At the February 8, 1999, council hearing when the expansion was approved, several protesters accused former Mayor Jones and Councilman Michael McDonald of doing Crazy Horse Too owner Frederick Rizzolo a political favor by allowing the expansion.

Jones and McDonald are often seen at social functions held at Rizzolo's Canyon Gate home, and when this fact was made known by protesters, Jones and McDonald became visibly angry.

Sources inside city hall report that Doug Rankin, an assistant to Councilman McDonald, "Walked through" the topless club's application in the city Public Works Department. Rankin was also seen sitting in the audience with associates of Rizzolo at the initial Planning Commission hearing in early 1999. The Mayor and Council appoint members of the Planning Commission.

It is customary that an NDOT road-widening plan be included in the backup information provided to councilmembers prior to a vote for an expansion that would necessitate additional parking -- in this instance it was conspicuously omitted.

"Walk through" is a term used when a councilmember or one of his staff accompanies a developer through the application phase of a project. This practice, though not illegal, is considered improper and shows favoritism. "Walk throughs" are legally tolerated but usually are looked upon as favors being given to selected political campaign contributors or cronies. The practice should be outlawed!

In the case of expansions of similar business, the businesses are required to submit traffic and parking studies, site plans, artist's renderings of elevations, and stamped architectural plans. Careful investigation failed to locate any such documents for Rizzolo's project.

Reno attorney Glade Hall representing the adjacent property owners stated in his complaint: "On or about December 15.1998 the Crazy Horse Too filed an application to the City of Las Vegas Board of Zoning Adjustment for a variance to allow the expansion of a non-Conforming sexually oriented business where that expansion is explicitly prohibited. At the time of such application the expansion for which approval was sought, had already been Constructed, apparently with the consent of officers and employees of the City of Las Vegas."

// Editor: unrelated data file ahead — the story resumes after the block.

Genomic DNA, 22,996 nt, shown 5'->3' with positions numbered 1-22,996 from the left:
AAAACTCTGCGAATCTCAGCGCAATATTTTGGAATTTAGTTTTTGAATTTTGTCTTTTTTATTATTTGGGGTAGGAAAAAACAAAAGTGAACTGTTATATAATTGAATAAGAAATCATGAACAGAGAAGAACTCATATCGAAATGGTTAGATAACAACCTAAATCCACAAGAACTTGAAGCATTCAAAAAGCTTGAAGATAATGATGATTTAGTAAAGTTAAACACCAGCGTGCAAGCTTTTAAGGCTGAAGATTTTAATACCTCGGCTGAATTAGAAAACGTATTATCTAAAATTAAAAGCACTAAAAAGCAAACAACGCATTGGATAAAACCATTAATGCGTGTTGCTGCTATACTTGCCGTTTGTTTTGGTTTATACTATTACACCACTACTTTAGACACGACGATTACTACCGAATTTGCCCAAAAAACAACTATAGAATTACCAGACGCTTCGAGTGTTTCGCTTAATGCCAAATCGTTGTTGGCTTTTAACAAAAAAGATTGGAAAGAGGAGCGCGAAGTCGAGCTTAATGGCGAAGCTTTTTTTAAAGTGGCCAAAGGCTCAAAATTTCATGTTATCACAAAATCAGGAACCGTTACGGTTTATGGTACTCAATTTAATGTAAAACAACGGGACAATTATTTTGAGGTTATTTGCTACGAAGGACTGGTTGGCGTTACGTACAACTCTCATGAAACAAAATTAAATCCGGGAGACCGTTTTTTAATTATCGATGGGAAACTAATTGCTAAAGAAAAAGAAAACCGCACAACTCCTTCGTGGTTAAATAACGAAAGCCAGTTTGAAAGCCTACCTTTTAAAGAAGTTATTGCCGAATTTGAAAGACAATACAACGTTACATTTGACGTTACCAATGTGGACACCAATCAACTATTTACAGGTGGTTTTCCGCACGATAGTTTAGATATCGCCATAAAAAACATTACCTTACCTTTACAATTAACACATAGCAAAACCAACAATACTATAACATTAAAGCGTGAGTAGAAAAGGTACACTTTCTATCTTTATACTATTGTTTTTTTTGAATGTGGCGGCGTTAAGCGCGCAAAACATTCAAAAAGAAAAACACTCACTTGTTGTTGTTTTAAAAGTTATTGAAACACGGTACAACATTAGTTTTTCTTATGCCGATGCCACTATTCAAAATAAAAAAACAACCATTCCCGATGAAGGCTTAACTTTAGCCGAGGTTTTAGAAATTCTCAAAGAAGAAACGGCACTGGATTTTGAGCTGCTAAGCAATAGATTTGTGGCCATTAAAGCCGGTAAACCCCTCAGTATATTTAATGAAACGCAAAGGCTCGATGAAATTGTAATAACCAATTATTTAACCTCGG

Hall goes on to state: "The applicant failed to provide landscaping plans, adjacent land uses and streets, property lines, elevations, and other necessary items. The site and floor plans that were provided are unsigned and undated copies that no engineer or architect apparently wished to take credit for."

Further on in the complaint it states: "The Nevada Department of Transportation was in the process of designing a street widening project that would take approximately 20 feet of space from the front of the lot on which the Crazy Horse Too conducts its business, resulting in the further loss of parking and access space. When petitioner and his attorney attempted to address these parking and traffic concerns, they were advised by Mayor Jan Jones that such issues were not going to be discussed and that attempts at such discussion was out of order, thereby denying Petitioner's due process rights. Respondents did not require Crazy Horse Too to prepare and submit with the subject application traffic and parking studies which Respondents invariably require other applicants to prepare and submit."

Another lawsuit was filed by a neighboring business alleging "Racketeering" involving Rizzolo and his landlord Renate Schiff. Rizzolo and Schiff unsuccessfully attempted to evict the neighboring business to provide additional parking for the topless club. Both lawsuits are pending in District Court.


* If you would like to receive Steve's frequent E-Briefs about Las Vegas' scandals, click here: Steve Miller's Las Vegas E-Briefs

Copyright © Steve Miller

email Steve Miller at:
div. of PLR International
P.O. Box 23
Cleveland, OH 44072-0023

Copyright © 1998 - 2005 PLR International